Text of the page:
port next month the number of new
principles of the art of war, as our raw
volunteers have been In the habit of
doing .ever since we ceased to be a
frontier country, when being a minute
man was a comparatively simple mat
ter.-
No one who went to the Camp placed
himself -under obligation to go. to war
or do other military service. The as
sumption of those who fathered the
undertaking was that many of the
young men would be found ready to
act as officers of future volunteer regi
ments and of the regular reserve of the
army.'"'
During the period of instruction,
which lasted for six weeks, all the
brass, button frills were cut out and tbe
work was made to resemble as nearly
as possible, the actual Conditions of
war. One hundred and sixty men at
tended, the average age ^being^ nineteen.
The War department detailed one.
battalion of lrjfantry, one troop of cav
alry and one company .of. "the signal
corps to serve as %tStructor 6f the stu
dents. A. detachment of-.the medical
corpr was detailed to lookv.after the.
health of the camp and treated the stu
dents so far like the regulars under their
bharge that typhoid serums and small
pok.vaccine were administered without
chane. There was this difference, that
neitl^r yiacclhatfon nor ino&ulatlon Was
compulsory. The majority of the
young- men, however, underwent both
treatments, suffering, so it was report
ed. no iU effects except a: temporary
soreness of the arm in a few cases. .'
The w«Jrk consisted prindully of the
study of the dutiies ahd princlples of
infantry Service, thotigb.^ ihe other
branches were not neglected.. In the
morning there were three, hours of
drill, and one hour of lectures,' given by
various officers at the camp-and: occa
sionally by such htgh placed military/
personsges as KaJor OeheMQf Leonard
Wood, then chief of staff, and 'Major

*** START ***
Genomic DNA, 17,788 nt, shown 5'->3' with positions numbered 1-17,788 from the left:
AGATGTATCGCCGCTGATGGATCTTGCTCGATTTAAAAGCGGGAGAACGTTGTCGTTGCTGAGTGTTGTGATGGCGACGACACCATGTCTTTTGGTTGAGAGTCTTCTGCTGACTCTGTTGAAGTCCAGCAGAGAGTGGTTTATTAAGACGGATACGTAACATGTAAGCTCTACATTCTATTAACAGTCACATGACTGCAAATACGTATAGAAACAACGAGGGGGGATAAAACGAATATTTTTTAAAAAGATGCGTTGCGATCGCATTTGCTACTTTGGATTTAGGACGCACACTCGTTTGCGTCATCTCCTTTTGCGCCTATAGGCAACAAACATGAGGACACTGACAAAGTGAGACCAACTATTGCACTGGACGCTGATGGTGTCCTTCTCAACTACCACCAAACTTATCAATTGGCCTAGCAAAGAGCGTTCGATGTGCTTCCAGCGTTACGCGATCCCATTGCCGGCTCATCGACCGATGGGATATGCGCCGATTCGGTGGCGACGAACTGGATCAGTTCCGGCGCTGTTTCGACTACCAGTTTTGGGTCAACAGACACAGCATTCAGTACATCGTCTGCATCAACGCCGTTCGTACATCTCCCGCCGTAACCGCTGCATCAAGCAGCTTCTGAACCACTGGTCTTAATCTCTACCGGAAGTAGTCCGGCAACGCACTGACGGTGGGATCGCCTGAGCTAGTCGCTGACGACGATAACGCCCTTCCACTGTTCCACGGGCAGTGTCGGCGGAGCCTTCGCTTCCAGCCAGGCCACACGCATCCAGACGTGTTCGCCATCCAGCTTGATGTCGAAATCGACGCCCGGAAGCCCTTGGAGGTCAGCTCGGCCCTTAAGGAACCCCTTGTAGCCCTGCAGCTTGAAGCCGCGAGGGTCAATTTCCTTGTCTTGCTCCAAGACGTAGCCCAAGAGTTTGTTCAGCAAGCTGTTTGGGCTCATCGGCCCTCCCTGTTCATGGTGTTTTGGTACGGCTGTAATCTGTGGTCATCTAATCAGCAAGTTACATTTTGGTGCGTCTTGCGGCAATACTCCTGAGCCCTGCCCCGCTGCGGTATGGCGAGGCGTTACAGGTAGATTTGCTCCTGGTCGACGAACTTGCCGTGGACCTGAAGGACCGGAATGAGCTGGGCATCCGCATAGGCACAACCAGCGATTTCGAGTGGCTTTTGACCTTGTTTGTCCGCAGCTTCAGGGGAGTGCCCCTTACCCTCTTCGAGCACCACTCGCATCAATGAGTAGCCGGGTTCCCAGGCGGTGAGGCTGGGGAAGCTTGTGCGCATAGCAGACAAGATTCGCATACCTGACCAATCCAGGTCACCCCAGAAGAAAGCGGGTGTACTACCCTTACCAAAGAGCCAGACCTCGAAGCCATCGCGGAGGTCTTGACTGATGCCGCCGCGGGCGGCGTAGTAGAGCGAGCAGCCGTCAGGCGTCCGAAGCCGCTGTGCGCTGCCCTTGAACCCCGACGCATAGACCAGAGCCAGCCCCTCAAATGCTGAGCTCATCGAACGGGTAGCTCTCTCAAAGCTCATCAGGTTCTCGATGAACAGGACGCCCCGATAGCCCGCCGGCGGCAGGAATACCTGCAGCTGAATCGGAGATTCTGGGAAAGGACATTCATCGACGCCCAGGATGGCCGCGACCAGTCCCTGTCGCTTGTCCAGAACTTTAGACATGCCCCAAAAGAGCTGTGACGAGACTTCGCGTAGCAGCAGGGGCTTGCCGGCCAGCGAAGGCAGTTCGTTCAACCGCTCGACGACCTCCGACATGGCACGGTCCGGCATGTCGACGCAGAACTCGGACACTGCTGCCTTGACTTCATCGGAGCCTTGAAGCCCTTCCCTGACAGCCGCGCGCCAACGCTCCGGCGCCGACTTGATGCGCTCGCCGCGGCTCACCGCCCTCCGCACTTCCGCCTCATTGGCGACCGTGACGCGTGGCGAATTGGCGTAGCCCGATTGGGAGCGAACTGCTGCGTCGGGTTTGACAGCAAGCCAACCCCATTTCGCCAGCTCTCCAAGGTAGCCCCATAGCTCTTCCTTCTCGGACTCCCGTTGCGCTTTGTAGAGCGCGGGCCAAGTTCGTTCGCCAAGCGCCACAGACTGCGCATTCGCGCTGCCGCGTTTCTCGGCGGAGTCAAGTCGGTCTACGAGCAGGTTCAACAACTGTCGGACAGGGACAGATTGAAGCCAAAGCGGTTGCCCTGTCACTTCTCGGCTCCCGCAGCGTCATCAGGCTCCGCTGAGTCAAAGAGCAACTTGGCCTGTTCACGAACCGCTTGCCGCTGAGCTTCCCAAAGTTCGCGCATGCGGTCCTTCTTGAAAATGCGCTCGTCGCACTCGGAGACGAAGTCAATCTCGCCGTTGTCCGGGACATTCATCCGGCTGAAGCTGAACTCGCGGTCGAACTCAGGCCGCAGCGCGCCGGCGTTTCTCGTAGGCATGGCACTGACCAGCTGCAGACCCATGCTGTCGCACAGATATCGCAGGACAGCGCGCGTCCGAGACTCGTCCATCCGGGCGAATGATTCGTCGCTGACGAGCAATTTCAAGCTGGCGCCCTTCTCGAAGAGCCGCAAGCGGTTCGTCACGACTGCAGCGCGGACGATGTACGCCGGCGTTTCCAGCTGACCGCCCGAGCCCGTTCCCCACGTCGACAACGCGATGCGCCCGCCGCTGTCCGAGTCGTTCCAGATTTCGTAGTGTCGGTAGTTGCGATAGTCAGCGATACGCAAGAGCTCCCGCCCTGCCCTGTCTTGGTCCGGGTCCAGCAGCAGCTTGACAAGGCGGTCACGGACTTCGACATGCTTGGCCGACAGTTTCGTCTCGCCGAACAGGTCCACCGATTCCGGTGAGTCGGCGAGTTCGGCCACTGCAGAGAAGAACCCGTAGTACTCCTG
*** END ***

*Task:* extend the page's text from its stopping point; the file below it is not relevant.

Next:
General Barry, then commanding the
depaitment of thtf.eaat V
8ome of the lective: sul^lects were:
"Obnlllct of Intabtry,"
"Vl&dia Corpt,-
"Uia and Duty of Eleld Artniefy,M
*VoreigB Military of
Cavalry," "Benefits of Military Train
ing,"* "Causes of War," *lmitary His-'
t«ryi» fChrU
Itoaua«BUiw4(fll.
tafy Tralnliii," Tecsohal Hyglsns,"
"JPha Armjr hukotf 'atf ^t'Oai* «i
the Wounded."
«r\
Afternoons were -]nM»..:ia hayosit'
and. brca^ibwort eMrdse,,-,cavalry- aad
artillery ..drills: vrMtel' road
sketchjair iaa^ tahafcnijltfap
ittr: ln-the «yiMlag ^ae 4?
h4d ma» olsgs. tliat.ls. thsi
$
b.
T' /i '/&>,
m.
rr^^z/s ,* -r-v
«&•$
r-.-'^rrv
submarines reeomm^fled will depend
on the number of batteries and engines,
available at that time.
.Intelligent Whale Am$ng the First.
As a contrast to illustrate the vast
strides that have been made tn sub
marine development in this country
.one may point to the Intelligent Whale
and. the ^Schley. The Whale was built
in 1864 in New Jersey by C. Bushnell,
Augustus Rice and IL Halstead. She
Was 28.8'feet long, nine feet in depth and
carried a crew of thirteen men. She
cost $50,000 and was propelled by hand.
In 1872 she was tested and condemned.
The Schley, now under construction,
when completed will be able to travel
7,000 miles without replenishing her
supplies. Her speed on the surface
will be twenty-nine knots and sub-
HREE things prompted me
to volunteer: for air scout
ing over Paris after the war
began," said pretty, dimin­
utive and effeminate Helene Dutrieu.
the French aviatrix, who is now in
this country.
"I love Prance. I love adventure. I
knew my business. Most of the men
fliers were needed at the front In
strictly military recorihdissance work.
There were comparatively few avia
tors available for guarding Paris. I
told the military government I wanted
to do my part. They told me that I
could hot be entered upon the army
rolls that I could not have any offi
cial position, but that I might work
privately. So 'from the day the war
began I was in the air practically ev
ery day. sometimes arising early in the
morning and scouting for hours, some
times flying in the afternoon or late
evening. I had the good fortune on
numerous occasions to'detect taubea on
their way to visit Paris, and I was
able to. descend and warn the aviation
Corps commanders so that they had
ample time to send up squadrons and
light off or frighten away the invad
ers. *.•
"l am sorry I cannot say that the
Germans shot at me. But I never let